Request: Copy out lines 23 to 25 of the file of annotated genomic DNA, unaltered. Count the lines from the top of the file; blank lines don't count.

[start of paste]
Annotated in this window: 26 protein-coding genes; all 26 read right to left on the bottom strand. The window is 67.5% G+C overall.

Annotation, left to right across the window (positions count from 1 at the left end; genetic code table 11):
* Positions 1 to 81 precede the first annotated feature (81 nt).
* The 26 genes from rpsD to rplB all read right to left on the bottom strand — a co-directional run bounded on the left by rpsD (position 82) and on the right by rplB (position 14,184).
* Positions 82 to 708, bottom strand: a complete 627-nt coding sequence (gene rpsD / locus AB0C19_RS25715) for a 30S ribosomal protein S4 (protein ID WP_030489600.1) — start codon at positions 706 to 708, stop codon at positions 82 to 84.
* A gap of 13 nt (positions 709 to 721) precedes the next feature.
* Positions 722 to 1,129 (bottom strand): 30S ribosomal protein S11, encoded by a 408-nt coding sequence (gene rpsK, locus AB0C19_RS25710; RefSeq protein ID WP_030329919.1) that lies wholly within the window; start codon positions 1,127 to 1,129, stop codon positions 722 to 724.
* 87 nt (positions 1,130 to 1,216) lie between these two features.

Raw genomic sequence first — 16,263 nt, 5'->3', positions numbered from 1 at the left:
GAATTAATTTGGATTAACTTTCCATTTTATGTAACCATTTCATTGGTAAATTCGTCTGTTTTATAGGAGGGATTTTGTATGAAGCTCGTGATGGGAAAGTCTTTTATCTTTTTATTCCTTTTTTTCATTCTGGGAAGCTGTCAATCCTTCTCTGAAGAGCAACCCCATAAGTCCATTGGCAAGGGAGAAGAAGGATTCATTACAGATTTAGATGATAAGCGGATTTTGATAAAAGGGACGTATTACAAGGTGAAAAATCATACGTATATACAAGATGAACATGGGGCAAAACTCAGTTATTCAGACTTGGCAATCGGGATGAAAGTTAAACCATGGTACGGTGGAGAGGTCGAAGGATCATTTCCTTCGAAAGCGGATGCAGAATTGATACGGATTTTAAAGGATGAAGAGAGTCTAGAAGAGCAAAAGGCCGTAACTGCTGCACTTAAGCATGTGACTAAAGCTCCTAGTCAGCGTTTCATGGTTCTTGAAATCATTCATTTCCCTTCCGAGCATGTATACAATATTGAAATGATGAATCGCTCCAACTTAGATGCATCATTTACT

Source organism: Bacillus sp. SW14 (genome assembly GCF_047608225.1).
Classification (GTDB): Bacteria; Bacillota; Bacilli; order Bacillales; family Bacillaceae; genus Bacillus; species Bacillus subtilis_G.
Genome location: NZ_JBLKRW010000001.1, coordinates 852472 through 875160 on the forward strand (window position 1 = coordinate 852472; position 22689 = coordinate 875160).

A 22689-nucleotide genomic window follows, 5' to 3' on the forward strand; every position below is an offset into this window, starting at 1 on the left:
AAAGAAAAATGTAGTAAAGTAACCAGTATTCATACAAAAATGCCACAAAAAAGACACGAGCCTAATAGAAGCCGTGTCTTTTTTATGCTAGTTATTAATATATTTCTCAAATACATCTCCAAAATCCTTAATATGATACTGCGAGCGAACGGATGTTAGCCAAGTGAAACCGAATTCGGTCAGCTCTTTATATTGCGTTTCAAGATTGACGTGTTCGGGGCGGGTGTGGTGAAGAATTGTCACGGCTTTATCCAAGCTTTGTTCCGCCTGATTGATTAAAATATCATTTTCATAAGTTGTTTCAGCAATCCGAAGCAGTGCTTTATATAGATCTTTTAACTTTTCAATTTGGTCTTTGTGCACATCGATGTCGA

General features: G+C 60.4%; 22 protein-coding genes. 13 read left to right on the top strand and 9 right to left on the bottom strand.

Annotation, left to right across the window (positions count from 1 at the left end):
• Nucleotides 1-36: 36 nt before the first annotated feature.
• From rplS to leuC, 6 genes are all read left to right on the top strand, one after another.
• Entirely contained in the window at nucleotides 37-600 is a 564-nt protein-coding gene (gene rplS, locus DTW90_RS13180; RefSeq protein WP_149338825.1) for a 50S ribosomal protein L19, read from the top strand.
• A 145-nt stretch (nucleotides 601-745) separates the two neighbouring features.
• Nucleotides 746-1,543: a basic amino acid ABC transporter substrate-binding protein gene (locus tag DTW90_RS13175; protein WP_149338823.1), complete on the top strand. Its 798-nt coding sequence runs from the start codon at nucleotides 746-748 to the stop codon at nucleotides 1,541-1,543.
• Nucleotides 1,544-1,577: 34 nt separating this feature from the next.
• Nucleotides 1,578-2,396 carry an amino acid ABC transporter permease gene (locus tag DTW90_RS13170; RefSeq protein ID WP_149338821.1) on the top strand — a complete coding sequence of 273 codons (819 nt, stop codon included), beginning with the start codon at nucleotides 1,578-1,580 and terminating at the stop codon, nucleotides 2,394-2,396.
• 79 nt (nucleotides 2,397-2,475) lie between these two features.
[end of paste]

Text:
• Nucleotides 1,544-1,577: 34 nt separating this feature from the next.
• Nucleotides 1,578-2,396 carry an amino acid ABC transporter permease gene (locus tag DTW90_RS13170; RefSeq protein ID WP_149338821.1) on the top strand — a complete coding sequence of 273 codons (819 nt, stop codon included), beginning with the start codon at nucleotides 1,578-1,580 and terminating at the stop codon, nucleotides 2,394-2,396.
• 79 nt (nucleotides 2,397-2,475) lie between these two features.